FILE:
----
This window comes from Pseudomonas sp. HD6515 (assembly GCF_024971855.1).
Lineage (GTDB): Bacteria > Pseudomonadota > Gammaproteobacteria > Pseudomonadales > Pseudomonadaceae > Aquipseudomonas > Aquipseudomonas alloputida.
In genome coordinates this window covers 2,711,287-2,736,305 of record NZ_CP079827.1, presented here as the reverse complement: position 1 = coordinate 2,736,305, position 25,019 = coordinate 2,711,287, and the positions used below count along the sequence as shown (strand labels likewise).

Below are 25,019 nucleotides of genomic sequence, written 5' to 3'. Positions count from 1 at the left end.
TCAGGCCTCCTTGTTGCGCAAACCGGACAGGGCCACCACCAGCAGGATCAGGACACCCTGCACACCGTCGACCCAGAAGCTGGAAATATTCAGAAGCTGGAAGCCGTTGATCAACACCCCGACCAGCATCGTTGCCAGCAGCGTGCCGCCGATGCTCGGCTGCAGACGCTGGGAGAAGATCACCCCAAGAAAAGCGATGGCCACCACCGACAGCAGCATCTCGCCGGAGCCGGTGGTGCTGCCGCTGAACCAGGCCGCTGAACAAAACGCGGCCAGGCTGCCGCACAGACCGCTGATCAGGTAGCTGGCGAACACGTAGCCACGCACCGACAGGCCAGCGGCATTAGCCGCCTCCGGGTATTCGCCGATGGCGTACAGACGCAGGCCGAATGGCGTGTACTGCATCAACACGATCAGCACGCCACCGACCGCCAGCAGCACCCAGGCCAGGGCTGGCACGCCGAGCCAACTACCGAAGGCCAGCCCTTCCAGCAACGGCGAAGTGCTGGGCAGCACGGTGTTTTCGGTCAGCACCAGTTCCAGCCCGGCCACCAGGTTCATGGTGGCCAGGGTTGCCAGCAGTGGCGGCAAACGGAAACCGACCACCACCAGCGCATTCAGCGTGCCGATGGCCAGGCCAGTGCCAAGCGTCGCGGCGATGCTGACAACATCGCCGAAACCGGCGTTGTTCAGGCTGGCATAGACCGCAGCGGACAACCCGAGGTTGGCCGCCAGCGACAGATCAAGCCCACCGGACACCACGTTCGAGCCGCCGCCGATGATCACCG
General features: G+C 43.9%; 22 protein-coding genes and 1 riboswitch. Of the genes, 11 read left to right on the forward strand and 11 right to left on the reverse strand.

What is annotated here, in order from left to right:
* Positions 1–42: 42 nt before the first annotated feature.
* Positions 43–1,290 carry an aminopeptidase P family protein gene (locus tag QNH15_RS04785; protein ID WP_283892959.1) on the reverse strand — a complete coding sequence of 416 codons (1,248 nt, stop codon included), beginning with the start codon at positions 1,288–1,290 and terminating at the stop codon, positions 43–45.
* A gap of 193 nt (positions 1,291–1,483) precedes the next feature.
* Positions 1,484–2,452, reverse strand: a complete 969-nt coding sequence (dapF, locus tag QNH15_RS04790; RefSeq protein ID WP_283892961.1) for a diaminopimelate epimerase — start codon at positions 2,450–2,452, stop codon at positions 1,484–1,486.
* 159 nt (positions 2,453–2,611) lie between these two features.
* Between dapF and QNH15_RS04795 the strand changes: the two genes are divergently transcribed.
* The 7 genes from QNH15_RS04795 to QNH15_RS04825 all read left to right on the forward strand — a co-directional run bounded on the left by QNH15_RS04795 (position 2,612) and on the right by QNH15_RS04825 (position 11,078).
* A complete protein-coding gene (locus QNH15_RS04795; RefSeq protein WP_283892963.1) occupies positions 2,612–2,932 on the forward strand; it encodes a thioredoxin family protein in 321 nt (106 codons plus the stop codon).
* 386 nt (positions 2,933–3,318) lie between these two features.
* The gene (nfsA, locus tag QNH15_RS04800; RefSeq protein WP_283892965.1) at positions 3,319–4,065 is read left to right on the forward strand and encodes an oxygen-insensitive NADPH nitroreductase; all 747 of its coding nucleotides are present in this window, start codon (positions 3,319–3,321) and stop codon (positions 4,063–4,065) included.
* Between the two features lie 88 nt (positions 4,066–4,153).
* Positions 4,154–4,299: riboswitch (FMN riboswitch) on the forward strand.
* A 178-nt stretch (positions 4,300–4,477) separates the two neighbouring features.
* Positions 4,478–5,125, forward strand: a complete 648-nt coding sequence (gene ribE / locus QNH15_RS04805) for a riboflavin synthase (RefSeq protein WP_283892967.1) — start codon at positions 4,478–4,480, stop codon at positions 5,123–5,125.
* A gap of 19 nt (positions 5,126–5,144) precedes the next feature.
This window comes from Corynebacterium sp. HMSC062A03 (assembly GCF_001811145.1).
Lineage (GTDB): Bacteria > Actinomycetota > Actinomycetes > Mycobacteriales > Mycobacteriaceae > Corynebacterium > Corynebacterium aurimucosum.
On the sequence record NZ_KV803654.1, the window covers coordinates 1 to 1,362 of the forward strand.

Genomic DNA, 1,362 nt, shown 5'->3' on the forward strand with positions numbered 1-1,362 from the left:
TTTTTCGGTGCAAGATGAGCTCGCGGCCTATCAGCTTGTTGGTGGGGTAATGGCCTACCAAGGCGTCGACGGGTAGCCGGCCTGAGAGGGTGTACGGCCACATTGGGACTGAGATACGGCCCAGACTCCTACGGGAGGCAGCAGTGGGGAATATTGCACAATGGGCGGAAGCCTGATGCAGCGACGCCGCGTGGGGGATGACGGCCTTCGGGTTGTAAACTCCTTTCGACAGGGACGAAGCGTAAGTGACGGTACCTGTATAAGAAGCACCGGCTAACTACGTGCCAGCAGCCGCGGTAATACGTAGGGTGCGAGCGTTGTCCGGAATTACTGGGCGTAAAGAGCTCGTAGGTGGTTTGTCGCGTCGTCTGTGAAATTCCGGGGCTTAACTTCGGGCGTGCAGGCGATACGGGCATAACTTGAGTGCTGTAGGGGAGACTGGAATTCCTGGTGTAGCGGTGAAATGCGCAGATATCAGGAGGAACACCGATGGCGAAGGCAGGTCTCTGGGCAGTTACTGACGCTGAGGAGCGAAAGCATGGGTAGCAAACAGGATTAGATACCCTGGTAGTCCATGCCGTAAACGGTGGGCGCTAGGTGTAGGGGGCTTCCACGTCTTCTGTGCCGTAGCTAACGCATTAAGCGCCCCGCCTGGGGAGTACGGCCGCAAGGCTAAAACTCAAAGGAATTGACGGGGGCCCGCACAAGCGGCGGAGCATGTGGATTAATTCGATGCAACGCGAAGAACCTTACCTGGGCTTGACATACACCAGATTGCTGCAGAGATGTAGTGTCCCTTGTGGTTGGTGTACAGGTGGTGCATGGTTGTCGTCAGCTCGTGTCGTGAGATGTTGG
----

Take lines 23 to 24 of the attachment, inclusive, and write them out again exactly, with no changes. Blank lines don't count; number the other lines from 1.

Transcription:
This window comes from Corynebacterium sp. HMSC062A03 (assembly GCF_001811145.1).
Lineage (GTDB): Bacteria > Actinomycetota > Actinomycetes > Mycobacteriales > Mycobacteriaceae > Corynebacterium > Corynebacterium aurimucosum.